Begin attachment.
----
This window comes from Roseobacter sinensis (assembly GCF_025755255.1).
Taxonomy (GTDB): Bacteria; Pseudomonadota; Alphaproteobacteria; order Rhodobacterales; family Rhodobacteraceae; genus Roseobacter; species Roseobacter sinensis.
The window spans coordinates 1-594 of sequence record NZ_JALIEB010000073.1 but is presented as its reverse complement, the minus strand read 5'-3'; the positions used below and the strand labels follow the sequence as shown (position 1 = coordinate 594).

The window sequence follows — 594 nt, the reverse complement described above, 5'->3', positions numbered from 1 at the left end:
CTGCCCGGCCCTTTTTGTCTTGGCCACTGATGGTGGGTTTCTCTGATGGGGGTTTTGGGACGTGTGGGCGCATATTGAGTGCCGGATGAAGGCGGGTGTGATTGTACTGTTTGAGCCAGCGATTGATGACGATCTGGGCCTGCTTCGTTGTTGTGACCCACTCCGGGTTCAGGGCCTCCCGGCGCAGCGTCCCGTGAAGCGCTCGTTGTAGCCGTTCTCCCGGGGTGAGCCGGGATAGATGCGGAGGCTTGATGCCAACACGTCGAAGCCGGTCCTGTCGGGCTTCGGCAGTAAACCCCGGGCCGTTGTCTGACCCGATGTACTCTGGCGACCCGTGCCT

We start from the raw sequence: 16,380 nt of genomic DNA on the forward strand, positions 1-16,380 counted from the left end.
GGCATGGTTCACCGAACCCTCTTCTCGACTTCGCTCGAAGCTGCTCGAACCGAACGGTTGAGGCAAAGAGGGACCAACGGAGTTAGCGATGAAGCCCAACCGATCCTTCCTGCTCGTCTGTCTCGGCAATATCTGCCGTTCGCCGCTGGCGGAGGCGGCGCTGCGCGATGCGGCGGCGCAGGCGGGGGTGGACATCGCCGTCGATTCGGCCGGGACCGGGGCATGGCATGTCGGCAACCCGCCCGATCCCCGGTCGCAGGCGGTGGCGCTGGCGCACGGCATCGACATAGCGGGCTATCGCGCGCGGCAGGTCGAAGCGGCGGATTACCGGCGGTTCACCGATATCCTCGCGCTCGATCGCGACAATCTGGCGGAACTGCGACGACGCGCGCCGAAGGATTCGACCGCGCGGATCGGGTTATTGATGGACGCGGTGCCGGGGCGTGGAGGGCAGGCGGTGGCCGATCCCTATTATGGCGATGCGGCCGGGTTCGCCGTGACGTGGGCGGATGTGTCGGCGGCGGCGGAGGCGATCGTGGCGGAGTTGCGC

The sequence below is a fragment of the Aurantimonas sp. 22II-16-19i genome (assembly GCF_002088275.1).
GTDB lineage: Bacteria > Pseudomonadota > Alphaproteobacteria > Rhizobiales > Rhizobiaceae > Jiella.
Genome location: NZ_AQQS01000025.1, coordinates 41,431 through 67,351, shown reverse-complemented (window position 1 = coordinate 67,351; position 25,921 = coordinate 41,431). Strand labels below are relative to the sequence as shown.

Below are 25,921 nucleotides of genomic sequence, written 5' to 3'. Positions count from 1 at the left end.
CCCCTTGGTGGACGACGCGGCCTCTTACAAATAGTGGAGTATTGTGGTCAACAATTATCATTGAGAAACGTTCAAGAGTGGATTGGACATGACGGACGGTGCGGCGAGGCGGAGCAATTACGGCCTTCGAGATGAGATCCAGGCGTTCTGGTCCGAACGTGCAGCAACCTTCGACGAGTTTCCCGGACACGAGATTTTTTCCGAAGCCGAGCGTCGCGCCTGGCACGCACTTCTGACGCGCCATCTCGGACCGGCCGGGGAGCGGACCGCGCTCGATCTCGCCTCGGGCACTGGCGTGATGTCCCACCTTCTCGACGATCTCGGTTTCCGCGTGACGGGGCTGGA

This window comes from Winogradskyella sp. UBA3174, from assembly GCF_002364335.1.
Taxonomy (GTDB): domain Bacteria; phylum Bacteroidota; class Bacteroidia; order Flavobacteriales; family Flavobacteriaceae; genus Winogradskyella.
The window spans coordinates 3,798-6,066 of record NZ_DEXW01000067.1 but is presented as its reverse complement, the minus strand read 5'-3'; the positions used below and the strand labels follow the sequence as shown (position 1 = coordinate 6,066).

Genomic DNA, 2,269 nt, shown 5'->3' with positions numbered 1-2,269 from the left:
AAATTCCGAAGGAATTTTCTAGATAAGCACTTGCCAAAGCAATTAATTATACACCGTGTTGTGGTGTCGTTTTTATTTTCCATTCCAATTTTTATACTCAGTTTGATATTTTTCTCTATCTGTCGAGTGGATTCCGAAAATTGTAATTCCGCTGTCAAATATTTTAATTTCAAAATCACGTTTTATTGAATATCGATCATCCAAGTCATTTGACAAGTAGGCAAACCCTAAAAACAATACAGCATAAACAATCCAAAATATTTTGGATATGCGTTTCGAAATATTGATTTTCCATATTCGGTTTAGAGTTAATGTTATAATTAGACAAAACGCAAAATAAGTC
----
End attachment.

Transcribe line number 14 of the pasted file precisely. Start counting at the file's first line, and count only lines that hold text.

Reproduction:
Taxonomy (GTDB): domain Bacteria; phylum Bacteroidota; class Bacteroidia; order Flavobacteriales; family Flavobacteriaceae; genus Winogradskyella.